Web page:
Big Moo’s fame cashes in for Limestone Coast charities

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By Kate Hill

An enormous pet steer has become South Australia’s most unconventional animal fundraiser with his owner using his sizeable star power to boost the coffers of local charities.

Three years ago, the 186cm-tall Big Moo was peacefully eating grass in a Glencoe paddock in the South East before an online story questioning whether he was ‘Australia’s biggest steer’ shot him to international fame.

Suddenly, owner Jo Vine and her pet steer were thrust into the spotlight, invited to appear on national television shows Today and The Project and even scoring celebrity visits from Dr Chris Brown. However, the Vines were inundated with requests from people across Australia who wanted to witness Big Moo’s sheer size for themselves.

The 186cm-tall Big Moo, a steer that has the condition gigantism, uses his star power to raise money for local charities.

“Every day we get people asking if they can come and see Moo,” Jo says.“There are big steers around, but Big Moo has something special, he just loves people. We feel like he belongs to everybody.”

An enterprising Jo devised a highly unconventional way to give Big Moo’s multitudes of fans the time they deserved, while helping support local charities. Enter the Cow Pat Lottery and Moo View days.

Big Moo’s bowel movements have become hot property in Jo’s entertaining Cow Pat Lottery, where people buy a patch of land and patiently await the outcome. A poo by Big Moo in the right patch determines the winner.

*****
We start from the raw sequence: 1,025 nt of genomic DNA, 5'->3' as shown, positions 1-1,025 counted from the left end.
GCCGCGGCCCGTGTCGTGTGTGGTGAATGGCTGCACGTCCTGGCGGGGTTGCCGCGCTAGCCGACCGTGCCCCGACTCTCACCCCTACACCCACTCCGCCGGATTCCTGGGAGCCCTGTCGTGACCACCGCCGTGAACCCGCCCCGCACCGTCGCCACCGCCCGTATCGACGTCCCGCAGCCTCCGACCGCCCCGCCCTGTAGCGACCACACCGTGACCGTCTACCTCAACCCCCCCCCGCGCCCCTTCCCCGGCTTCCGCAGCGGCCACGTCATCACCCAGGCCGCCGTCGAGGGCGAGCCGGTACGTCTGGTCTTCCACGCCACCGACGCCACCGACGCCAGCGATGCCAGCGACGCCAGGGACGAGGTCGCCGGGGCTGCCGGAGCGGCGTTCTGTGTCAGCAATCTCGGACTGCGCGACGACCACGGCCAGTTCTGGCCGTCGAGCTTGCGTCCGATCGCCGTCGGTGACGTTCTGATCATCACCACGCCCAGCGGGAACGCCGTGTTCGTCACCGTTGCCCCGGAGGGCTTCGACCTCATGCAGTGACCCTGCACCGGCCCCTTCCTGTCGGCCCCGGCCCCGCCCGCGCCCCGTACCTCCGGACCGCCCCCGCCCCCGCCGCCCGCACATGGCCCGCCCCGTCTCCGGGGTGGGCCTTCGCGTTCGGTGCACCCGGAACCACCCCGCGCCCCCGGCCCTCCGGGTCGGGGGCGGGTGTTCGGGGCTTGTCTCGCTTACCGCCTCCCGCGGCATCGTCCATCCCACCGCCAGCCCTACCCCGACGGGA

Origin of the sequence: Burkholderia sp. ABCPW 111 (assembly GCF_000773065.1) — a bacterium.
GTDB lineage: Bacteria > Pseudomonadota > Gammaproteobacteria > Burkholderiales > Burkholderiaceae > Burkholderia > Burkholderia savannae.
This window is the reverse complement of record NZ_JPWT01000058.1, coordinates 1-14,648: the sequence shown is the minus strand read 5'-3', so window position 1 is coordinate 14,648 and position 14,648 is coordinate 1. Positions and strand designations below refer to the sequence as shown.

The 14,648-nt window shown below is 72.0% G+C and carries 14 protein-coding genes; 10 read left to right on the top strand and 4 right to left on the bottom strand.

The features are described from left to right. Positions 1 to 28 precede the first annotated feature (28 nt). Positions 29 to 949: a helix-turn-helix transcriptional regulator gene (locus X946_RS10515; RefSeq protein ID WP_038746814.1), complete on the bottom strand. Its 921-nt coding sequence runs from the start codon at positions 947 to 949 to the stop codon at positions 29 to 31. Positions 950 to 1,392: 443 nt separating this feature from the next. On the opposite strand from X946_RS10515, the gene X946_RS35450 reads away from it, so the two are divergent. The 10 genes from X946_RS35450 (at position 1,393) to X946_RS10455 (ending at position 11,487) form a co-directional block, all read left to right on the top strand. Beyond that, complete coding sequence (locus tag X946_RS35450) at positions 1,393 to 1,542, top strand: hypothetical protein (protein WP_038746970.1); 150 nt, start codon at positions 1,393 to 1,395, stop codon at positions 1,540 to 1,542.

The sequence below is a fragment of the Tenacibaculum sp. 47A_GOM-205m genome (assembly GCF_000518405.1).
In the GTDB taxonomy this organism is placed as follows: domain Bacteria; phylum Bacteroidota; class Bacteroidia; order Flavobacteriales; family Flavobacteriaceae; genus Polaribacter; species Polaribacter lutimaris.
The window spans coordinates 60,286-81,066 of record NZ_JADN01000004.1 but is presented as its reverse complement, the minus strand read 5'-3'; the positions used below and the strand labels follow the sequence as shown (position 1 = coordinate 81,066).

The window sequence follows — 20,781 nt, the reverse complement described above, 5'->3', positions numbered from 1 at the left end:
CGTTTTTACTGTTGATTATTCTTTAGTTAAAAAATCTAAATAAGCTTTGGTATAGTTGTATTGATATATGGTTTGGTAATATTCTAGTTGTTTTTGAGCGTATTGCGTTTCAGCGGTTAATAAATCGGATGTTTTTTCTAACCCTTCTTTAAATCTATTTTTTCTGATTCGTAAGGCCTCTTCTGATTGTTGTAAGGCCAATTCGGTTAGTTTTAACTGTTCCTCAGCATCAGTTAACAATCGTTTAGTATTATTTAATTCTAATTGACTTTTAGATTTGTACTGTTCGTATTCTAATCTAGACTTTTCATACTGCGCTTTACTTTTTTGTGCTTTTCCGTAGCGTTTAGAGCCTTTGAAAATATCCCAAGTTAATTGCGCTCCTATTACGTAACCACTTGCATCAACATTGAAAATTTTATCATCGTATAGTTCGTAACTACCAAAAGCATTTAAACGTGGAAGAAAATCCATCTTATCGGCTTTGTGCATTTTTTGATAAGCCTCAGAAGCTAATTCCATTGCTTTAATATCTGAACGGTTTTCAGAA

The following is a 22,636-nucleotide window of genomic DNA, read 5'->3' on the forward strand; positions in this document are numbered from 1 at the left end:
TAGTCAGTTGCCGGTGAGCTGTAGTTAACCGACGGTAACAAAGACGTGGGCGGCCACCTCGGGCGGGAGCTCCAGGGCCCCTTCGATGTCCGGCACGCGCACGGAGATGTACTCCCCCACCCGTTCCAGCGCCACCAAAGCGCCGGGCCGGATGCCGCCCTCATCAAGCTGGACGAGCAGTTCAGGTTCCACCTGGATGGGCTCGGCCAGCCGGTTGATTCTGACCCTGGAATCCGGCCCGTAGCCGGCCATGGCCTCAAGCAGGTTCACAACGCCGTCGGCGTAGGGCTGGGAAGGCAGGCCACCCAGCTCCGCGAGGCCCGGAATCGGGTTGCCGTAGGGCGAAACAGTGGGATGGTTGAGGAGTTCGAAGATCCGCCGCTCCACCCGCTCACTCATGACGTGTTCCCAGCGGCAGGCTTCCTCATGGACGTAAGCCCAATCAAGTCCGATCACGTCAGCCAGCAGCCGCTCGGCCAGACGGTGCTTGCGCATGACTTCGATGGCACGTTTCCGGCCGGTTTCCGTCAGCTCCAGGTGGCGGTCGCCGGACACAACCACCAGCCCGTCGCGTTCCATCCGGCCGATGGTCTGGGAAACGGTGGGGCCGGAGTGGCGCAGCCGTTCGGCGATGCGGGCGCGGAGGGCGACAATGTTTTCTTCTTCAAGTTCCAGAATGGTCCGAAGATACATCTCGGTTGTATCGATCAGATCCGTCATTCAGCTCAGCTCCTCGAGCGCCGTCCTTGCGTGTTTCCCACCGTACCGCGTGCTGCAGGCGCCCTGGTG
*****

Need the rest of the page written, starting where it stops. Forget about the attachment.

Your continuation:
“He generally has a great sense of timing,” says Jo, with a laugh. “But last time he took three and a half hours to poop. Everyone had packed up and gone home.”

Tv personality Dr Chris Brown is one of Big Moo’s many celebrity fans. Photo: supplied.

‘Moo View’ days, where as many as 100 people pay a small fee to wander through the Glencoe paddock to grab a selfie with Big Moo for the family album, are also held a few times a year.

Through their efforts, the Vines have raised thousands of dollars for Mt Gambier’s Riding for the Disabled group, which horse-lover Jo says does valuable work for the local community.

“I wanted it to be local. I’m a horsy person and I really believe in what they do,” she says.

The Vines have also donated money towards the Heart Kids campaign by Georgie Guess, a young Mt Gambier woman with congenital heart disease.

Three years on, Big Moo’s fame shows no signs of flagging. The affable nine-year-old steer now has 2500 fans on Facebook, has spawned his own hat line and has also picked up sponsorships from animal health businesses to manage his health problems.

Caption: One of Big Moo’s many young fans gets up close and personal with the giant steer. Photo: supplied.

Big Moo’s size is due to gigantism, a condition caused by an overload of growth hormone by the pituitary gland, and his continued growth causes stress on his joints. Once Big Moo stops enjoying it, Jo said her beloved steer will be retired from public life.

“It’s all about him. He loves the attention and engaging with people but we always know when he’s done. We love him to bits and we want what’s best for him,” she says.

Don’t mention the word ‘sausages’ around Jo, who says the steer she hand-raised from a small calf will live out his life peacefully at Glencoe.

Being custodian of a famous bovine has its moments though.

A midwife at Mt Gambier Hospital, Jo says there has been more than one woman huffing and puffing on the delivery table to look up and exclaim, ‘I know you – you own Big Moo!’

“The steer is famous,” she laughs, “I’m just the midwife.”

A Moo View day, where Big Moo is the star of the show. Photo: supplied.

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